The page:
Starting the Cluster

Length: 1,097 words; Published: October 20, 2014; Topic: General; Level: Beginner

After you finish installing MySQL (or MariaDB or Percona XtraDB Cluster to Galera Cluster) and Galera and have added the necessary settings for the configuration file needed for Galera Cluster, the next steps are to start the nodes that will form the cluster. To do this, you will need to start the mysqld daemon on one node, using the mysqld_bootstrap command. This initializes the new Primary Component for the cluster. Each node you start after that will connect to the component and begin replication.

Before you attempt to initialize the cluster, there are a few things you should verify are in place on each node and related services:

  • At least three servers with the same version of MySQL, MariaDB, or Percona XtraDB Cluster installed on each;

  • If you’re using firewalls, make sure the ports 4444, 4567, and 4568 for TCP traffic, and 4567 for UPD traffic are open between the hosts;

  • SELinux and AppArmor, whichever your system uses or both, has to be set to allow access to mysqld; and,

  • Set the parameter for wsrep_provider to the location of That line in the configuration file might look like this:


Once you have at least three hosts ready, you can initialize the cluster.


When migrating from an existing, stand-alone instance of MySQL, MariaDB or Percona XtraDB Cluster to Galera Cluster, there will be some additional steps that you must take. For more information on what you need to do, see Migration.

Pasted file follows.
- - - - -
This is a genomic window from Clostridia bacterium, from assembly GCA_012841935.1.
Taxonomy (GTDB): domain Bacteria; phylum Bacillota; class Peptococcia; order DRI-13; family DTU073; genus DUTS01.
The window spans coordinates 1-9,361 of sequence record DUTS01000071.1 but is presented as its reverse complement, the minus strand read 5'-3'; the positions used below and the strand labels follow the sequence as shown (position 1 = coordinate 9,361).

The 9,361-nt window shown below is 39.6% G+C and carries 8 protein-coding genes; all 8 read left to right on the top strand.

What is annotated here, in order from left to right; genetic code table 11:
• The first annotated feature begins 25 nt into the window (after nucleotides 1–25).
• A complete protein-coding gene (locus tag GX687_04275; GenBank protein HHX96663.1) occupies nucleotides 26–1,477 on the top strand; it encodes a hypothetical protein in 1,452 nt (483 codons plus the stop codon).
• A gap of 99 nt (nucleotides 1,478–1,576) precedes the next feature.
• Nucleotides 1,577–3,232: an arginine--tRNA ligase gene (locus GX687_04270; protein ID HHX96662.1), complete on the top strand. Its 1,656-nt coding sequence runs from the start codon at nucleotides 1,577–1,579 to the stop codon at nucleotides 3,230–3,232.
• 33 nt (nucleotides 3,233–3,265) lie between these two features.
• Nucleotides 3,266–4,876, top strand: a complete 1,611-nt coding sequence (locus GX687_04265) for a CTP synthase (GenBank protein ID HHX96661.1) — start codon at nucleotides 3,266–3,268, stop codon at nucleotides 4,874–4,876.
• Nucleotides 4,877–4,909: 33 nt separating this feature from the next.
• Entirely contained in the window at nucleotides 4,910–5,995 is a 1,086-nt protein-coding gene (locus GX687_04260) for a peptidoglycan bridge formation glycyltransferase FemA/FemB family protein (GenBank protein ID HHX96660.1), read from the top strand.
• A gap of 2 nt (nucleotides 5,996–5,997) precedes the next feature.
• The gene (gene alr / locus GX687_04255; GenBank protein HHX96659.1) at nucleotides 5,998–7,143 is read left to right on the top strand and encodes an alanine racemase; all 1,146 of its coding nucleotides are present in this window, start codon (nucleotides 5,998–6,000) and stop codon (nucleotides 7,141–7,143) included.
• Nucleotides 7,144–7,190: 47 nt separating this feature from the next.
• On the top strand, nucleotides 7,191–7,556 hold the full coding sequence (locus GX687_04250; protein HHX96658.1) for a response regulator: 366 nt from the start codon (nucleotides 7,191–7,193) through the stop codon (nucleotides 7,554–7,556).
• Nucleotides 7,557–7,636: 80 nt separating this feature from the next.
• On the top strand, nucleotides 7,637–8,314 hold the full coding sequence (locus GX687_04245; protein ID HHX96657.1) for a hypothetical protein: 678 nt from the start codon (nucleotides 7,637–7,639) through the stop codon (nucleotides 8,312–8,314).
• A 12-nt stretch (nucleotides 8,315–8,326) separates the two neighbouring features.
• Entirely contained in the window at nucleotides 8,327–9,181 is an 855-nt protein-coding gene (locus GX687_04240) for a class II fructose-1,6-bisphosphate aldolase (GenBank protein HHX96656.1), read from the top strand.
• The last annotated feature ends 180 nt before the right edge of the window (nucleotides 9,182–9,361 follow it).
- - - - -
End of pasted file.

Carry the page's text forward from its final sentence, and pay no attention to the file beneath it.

Starting the First Node

By default, a node don’t start as part of the Primary Component. Instead, it assumes that the Primary Component is already running and it is merely joining an existing cluster. For each node it encounters in the cluster, it checks whether or not it’s a part of the Primary Component. When it finds the Primary Component, it requests a state transfer to bring its database into sync with the cluster. If it can’t find the Primary Component, it will remains in a non-operational state.

The problem is that there is no Primary Component when a cluster starts, when the first node is initiated. Therefore, you need explicitly to tell that first node to do so with the mysqld_bootstrap command. Althought this initiate node is said to be the first node, it can fall behind and leave the cluster without necessarily affecting the Primary Component.


When you start a new cluster, any node can serve as the first node, since all the databases are empty. When you migrate from MySQL to Galera Cluster, use the original master node as the first node. When restarting the cluster, use the most advanced node. For more information, see Migration and Quorum Reset.

To start the first node–which should have MySQL, MariaDB or Percona XtraDB Cluster, and Galera installed–you’ll have to launch the database server on it with the mysqld_bootstrap command. There are different ways to do this, depending on the operating system. For systems that use init, execute the following from the command-line:

On Galera:


On MariaDB:

mysqld --wsrep-new-cluster

On Percona XtraDB Cluster

systemctl start mysql@bootstrap.service


Use the mysqld_bootstrap command only when initializing the Primary Component. Don’t use it to connect a new node to an existing cluster.